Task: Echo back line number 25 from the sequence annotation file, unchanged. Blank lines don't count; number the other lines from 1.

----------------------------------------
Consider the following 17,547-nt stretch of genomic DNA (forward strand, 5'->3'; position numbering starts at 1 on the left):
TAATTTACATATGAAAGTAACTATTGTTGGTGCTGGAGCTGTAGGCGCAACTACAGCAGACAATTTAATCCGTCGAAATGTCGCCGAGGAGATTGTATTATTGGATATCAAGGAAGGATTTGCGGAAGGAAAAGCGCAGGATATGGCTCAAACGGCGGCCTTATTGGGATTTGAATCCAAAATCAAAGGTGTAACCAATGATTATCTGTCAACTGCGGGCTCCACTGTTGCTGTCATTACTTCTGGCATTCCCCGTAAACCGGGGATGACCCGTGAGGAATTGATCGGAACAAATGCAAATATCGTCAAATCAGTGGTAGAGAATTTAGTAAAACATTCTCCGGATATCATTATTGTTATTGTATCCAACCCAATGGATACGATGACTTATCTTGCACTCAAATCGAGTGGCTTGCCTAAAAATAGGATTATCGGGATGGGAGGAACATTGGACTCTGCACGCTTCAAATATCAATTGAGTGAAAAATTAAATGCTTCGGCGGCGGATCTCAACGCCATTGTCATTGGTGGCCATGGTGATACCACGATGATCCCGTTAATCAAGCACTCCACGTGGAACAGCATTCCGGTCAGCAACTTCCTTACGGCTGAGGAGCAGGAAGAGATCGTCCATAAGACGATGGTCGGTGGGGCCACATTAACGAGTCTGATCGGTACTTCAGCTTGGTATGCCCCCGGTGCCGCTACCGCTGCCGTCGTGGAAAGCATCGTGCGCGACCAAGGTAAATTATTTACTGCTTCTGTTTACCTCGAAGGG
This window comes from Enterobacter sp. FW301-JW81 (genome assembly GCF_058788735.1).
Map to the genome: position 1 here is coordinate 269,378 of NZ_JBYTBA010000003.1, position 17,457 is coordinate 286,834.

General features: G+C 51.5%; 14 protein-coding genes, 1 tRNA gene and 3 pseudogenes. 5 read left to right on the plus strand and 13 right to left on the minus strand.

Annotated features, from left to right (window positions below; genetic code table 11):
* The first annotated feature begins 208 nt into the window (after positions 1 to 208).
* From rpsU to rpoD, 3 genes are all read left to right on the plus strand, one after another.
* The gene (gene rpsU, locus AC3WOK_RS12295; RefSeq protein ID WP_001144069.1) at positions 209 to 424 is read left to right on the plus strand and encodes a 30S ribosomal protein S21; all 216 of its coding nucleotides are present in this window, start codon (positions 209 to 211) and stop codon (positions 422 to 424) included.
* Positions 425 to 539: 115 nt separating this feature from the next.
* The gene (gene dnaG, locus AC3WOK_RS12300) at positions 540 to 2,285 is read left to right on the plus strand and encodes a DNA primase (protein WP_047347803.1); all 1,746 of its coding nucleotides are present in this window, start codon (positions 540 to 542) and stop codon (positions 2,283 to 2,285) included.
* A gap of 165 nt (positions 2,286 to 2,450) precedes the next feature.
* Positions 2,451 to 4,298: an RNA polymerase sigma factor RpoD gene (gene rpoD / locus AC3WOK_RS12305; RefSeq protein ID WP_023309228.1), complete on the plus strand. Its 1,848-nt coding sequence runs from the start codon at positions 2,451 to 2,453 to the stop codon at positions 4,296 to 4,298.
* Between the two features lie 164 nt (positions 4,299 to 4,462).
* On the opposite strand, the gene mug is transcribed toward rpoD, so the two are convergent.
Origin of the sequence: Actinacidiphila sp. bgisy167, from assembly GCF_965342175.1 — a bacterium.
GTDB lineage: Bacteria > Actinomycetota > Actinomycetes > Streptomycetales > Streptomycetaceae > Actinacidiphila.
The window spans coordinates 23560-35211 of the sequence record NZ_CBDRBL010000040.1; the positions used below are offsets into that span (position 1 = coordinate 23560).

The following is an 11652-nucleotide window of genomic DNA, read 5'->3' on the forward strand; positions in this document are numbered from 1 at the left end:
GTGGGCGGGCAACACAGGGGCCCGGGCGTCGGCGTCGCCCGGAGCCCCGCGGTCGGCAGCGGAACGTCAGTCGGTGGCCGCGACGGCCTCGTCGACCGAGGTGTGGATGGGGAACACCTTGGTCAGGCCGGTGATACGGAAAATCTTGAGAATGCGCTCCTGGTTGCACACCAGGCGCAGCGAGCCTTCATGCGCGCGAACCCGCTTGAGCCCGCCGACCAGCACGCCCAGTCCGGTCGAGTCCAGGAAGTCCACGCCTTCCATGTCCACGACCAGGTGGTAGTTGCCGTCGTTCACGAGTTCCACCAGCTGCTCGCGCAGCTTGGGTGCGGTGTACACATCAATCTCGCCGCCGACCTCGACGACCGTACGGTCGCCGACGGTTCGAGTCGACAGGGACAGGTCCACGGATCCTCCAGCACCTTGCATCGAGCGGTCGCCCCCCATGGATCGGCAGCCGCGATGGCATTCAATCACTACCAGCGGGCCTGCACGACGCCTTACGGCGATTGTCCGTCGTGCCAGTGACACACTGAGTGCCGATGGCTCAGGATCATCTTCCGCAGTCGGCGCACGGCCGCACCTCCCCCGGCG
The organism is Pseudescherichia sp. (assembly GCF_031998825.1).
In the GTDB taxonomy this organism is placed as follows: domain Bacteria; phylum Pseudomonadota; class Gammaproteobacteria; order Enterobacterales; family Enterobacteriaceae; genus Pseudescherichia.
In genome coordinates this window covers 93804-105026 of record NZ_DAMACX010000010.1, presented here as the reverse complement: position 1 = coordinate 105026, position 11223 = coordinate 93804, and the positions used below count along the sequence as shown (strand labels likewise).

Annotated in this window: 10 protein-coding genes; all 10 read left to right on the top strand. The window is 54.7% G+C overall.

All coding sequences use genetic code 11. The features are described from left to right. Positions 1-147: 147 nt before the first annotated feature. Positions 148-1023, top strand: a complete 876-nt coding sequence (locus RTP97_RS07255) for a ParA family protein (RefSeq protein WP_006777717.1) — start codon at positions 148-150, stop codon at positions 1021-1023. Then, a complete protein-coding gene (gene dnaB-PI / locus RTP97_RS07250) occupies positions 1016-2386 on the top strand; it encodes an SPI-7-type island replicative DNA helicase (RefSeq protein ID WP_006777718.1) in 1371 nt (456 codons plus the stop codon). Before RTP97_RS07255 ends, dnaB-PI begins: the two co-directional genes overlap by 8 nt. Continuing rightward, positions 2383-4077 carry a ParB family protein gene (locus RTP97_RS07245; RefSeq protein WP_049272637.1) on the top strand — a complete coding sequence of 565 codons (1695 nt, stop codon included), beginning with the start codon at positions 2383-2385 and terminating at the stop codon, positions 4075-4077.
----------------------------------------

All coding sequences use genetic code 11. The features are described from left to right. Positions 1-147: 147 nt before the first annotated feature. Positions 148-1023, top strand: a complete 876-nt coding sequence (locus RTP97_RS07255) for a ParA family protein (RefSeq protein WP_006777717.1) — start codon at positions 148-150, stop codon at positions 1021-1023. Then, a complete protein-coding gene (gene dnaB-PI / locus RTP97_RS07250) occupies positions 1016-2386 on the top strand; it encodes an SPI-7-type island replicative DNA helicase (RefSeq protein ID WP_006777718.1) in 1371 nt (456 codons plus the stop codon). Before RTP97_RS07255 ends, dnaB-PI begins: the two co-directional genes overlap by 8 nt. Continuing rightward, positions 2383-4077 carry a ParB family protein gene (locus RTP97_RS07245; RefSeq protein WP_049272637.1) on the top strand — a complete coding sequence of 565 codons (1695 nt, stop codon included), beginning with the start codon at positions 2383-2385 and terminating at the stop codon, positions 4075-4077.